Kleefisch pledges support to Wisconsin dairy community

Wisconsin State Farmer
Lt. Governor Rebecca Kleefisch chats with attendees during the DBA Dairy Strong 2017 conference at Monona Terrace, Madison.

Madison — If Wisconsin is to remain known for dairy farming and food, state government must provide farmers with tools for success, Lt. Gov. Rebecca Kleefisch told hundreds of farmers and others today at a dairy conference.

“If we declare to the world that we’re the Dairy State, we need to do everything we can to support our dairy industry,” Kleefisch said during an address at Dairy Strong 2017: The Journey Forward, the annual conference of the Dairy Business Association, at the Monona Terrace Community & Convention Center.

That support includes high-quality infrastructure so trucks can easily travel to and from dairies and other destinations; making sure farmers have access to the water they need; and having enough workers to fill the open jobs at farms, Kleefisch said.

Regarding water, she said the state Assembly will again take up a bill regarding high-capacity wells, which can pump up to 10,000 gallons of water a day. Dairy farmers need water for their cows. The bill from the last legislative session would have allowed owners of high-capacity wells to repair, replace or transfer an existing well without a new permit from the Department of Natural Resources.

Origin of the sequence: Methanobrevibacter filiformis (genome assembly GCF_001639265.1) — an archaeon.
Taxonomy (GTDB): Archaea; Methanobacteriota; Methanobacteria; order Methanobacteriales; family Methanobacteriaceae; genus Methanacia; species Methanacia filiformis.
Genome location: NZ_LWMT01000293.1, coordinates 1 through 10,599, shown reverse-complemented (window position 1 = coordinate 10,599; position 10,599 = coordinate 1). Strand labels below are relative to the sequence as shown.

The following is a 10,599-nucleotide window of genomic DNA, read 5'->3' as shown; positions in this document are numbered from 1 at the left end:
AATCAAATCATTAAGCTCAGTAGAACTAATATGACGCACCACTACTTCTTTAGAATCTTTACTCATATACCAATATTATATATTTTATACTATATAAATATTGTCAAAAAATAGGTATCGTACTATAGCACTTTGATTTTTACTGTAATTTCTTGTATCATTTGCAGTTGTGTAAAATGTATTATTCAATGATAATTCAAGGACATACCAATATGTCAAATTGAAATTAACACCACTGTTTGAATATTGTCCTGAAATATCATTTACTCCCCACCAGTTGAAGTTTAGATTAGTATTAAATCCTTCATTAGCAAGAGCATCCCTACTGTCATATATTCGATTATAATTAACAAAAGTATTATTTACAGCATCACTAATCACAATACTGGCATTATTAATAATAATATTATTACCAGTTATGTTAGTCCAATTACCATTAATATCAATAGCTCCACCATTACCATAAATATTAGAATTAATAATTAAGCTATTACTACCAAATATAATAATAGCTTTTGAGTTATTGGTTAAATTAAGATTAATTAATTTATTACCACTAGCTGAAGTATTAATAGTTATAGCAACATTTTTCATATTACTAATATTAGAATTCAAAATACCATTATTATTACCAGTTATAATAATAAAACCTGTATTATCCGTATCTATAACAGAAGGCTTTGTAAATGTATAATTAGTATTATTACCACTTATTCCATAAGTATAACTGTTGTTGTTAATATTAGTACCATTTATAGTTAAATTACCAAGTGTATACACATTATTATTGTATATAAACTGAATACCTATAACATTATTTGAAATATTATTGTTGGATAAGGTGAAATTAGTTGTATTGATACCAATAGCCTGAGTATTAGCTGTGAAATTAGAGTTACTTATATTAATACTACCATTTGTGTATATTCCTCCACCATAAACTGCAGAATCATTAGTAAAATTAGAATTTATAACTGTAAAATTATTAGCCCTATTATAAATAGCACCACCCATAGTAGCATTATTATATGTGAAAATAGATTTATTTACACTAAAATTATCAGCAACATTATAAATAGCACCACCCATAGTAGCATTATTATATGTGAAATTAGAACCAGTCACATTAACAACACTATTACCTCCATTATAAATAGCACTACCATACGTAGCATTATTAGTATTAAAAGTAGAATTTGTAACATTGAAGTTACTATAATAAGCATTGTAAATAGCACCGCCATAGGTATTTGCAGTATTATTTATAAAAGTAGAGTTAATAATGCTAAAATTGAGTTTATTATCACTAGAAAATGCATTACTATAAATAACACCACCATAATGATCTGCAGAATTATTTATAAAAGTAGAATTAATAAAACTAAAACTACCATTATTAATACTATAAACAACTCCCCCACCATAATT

“Farmers are the first and truest environmentalists and you need water to grow your industry,” Kleefisch said.

On infrastructure, Kleefisch said Gov. Scott Walker’s upcoming budget will include money for roads. “You’ll be seeing a renewed commitment to investing in infrastructure since we know heavy trucks on our roads are vital to the ag industry,” she said. “Roads and highways need to be in good condition.”

Kleefisch said there are several possible solutions to the shortage of agricultural workers in Wisconsin. With the new Trump administration in Washington, she predicted that more power will be returned to the states, and this could be a prime opportunity.

“There’s a unique solution being talked about that would allow each state to issue their own visas,” she said. “That way, if your state needs more dairy workers, you would have more authority to issue visas” to bring in an immigrant workforce, she said.

For workers already in Wisconsin, Kleefisch said investing in job training programs at technical colleges and correctional institutions would create more employees for the dairy industry. She said Northcentral Technical College in Wausau plans to start a program at the state prison in Waupun, which has a dairy farm, to provide inmates with training and certifications they need to get a job on a farm after they are released.

“We will need farm partners who are willing to give them a second chance,” she said.